- Courtesy Of Victoria Blewer
- Chris Bohjalian
Predators have two basic methods of attack: stalk and ambush. Some choose to trail their prey for miles until the time is right to strike. Others lie in wait until an unsuspecting victim happens by. Some species prefer one strategy; others use both, depending on the circumstances. In Chris Bohjalian's latest novel, The Lioness, both approaches are metaphorically and literally explored — and both are equally deadly.
Set in 1964, The Lioness follows a group of Hollywood elites who travel to Tanzania for an opulent photo safari. Before the story begins, the characters are presented in a formal list that resembles a flight manifest or the cast of a film. We're told that most of them will be dead by the story's end.
Starlet Katie Barstow anchors and links the nine travelers. It's her honeymoon, and she's footing the bill for her entourage. Despite being Elizabeth Taylor-famous, Katie is surprisingly affable, down-to-earth and not in the least fussy.
Her companions include her gallery owner husband, David Hill; her older brother and David's childhood best friend, Billy Stepanov (not being in the film industry, he kept the family name); Billy's pregnant wife, Margie; Terrance Dutton, a recent costar of Katie's who is Black; Carmen Tedesco, a lesser starlet who is Katie's best friend and maid of honor; Carmen's husband, Felix Demeter, a hack screenwriter from a Tinseltown dynasty; Peter Merrick, a powerful talent agent; and Reggie Stout, Katie's publicist and a World War II veteran.
Tour guide Charlie Patton leads the expedition with assistance from several guides and support staff, including porter Benjamin Kikwete. The African workers cater to the American group's every need, creating "civilization in one small spot for a night" before the camp is torn down and relocated. The party receives catered meals, hot baths on demand, and unfettered access to the giraffes, zebras, wildebeests, lions and elephants populating the Serengeti. Never mind the centuries of turmoil that colonialism inflicted on the African continent.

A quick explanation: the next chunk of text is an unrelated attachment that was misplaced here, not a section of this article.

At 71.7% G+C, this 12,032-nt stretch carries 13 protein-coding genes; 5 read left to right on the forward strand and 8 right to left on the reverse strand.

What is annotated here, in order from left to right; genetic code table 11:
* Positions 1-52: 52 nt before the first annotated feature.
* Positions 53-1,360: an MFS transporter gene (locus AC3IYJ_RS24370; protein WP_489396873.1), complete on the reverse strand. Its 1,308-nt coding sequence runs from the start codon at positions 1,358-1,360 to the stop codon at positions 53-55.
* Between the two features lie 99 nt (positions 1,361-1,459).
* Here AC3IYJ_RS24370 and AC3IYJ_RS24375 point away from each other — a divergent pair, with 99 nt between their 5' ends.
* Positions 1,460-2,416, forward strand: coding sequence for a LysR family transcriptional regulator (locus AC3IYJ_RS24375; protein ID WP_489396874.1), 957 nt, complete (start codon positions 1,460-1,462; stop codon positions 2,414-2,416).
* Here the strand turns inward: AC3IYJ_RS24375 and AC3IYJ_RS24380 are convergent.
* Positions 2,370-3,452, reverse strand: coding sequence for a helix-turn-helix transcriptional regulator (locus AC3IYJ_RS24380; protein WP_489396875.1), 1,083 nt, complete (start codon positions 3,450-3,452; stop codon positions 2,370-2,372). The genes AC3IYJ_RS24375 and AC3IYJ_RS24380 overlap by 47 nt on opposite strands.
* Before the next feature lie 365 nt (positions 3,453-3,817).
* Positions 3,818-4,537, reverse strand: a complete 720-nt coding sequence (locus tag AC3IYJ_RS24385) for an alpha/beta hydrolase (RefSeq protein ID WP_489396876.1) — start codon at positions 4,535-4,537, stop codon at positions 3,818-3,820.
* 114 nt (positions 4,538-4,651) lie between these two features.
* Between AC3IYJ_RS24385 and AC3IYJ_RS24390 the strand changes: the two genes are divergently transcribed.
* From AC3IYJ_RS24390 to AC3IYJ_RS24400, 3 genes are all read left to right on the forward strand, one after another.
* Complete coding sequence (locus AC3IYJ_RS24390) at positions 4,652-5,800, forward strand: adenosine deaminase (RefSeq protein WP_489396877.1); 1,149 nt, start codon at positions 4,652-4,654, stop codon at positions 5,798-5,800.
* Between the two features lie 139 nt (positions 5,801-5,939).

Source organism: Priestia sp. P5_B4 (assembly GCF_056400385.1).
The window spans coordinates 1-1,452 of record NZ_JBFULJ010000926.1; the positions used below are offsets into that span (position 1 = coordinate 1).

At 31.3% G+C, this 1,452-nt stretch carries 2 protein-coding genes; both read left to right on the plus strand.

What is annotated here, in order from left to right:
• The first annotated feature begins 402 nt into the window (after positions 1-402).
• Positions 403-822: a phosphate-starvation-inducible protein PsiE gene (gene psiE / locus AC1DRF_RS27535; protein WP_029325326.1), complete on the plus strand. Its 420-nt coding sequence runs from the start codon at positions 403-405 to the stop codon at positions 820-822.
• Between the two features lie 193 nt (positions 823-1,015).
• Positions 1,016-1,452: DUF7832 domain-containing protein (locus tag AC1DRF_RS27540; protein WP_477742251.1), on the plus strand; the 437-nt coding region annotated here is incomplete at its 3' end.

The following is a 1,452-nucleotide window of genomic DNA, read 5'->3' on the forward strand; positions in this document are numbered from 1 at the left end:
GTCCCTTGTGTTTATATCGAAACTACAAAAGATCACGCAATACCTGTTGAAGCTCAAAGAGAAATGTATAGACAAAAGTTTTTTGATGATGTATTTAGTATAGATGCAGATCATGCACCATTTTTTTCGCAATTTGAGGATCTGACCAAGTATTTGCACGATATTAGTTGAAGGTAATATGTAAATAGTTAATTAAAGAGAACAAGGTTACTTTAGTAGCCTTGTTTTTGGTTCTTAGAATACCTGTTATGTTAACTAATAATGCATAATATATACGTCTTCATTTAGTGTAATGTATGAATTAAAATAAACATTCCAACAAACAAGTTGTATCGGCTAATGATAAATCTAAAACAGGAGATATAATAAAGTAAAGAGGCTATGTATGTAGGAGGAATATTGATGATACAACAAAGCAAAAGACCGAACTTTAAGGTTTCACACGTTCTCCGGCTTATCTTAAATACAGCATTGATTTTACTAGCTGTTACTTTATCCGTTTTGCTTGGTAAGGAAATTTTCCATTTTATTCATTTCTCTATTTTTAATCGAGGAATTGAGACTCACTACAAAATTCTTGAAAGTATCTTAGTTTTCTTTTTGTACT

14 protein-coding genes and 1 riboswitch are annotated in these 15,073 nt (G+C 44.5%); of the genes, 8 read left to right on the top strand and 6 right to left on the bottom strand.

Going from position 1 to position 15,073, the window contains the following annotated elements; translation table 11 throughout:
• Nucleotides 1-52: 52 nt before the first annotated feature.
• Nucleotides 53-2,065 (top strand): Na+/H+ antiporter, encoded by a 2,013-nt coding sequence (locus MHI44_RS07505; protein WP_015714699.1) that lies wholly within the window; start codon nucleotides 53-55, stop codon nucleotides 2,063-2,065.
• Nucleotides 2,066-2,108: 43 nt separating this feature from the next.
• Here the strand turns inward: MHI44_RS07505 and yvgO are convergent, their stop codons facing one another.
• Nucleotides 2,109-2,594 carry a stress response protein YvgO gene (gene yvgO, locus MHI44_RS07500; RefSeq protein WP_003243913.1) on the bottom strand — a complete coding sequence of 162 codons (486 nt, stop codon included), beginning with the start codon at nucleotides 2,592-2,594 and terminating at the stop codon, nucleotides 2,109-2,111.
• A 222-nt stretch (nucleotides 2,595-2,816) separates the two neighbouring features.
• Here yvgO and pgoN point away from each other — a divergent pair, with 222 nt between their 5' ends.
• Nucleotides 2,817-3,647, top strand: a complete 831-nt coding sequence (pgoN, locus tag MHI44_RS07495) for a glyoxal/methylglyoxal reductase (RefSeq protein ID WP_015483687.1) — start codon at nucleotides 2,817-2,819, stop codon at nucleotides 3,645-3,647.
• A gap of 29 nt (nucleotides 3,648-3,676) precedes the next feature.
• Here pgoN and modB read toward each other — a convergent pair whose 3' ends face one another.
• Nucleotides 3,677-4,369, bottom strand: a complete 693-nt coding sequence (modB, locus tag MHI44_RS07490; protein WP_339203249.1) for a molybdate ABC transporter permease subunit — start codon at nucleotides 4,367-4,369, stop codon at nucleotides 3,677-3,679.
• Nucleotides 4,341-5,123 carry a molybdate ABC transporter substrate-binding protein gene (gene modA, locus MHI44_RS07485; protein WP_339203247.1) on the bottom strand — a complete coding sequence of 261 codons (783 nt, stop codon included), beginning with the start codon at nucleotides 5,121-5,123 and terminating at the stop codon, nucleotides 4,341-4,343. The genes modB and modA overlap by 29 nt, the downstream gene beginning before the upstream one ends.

After a few days of this getaway, a group of white men with Russian accents appears out of nowhere and commandeers the safari, killing a few staffers in the initial assault. Their motivation unclear, they split the campers into smaller groups and take them hostage. As the Hollywood group fights for survival — and answers — the situation grows increasingly dire, because Russian assailants aren't the only danger on the plains. The other kind lurks in the underbrush, circles the sky, springs from the trees and slithers out of dark crevices.
We meet the travelers with very little information about who they are and what they've experienced before this life-and-death situation. Bohjalian metes out their backstories chapter by chapter, each devoted to the thoughts and history of one character. A bit like the flashback sequences on the TV show "Lost," these recollections illuminate who the characters are, what they've been through and why they react to the crisis as they do.
While the action in the present timeline takes place over roughly 24 hours, the backstories span decades. We learn about the abuse that Katie and Billy endured at their parents' hands. Though Terrance is a popular movie star, he's hardly living free and easy as a Black man in America, having experienced so much racism that he refuses to work in his home state of Tennessee. Carmen plays second fiddle to most of her cohort, but she's smarter than all of them combined. And Reggie has a secret that could upend his life, even among his tolerant film-industry colleagues.
As these revelations emerge, the central mystery remains: What's behind this Cold War-era Russian plot? Katie and Billy have Russian ancestry, and David's father works for the Central Intelligence Agency. But isn't he just a pencil pusher?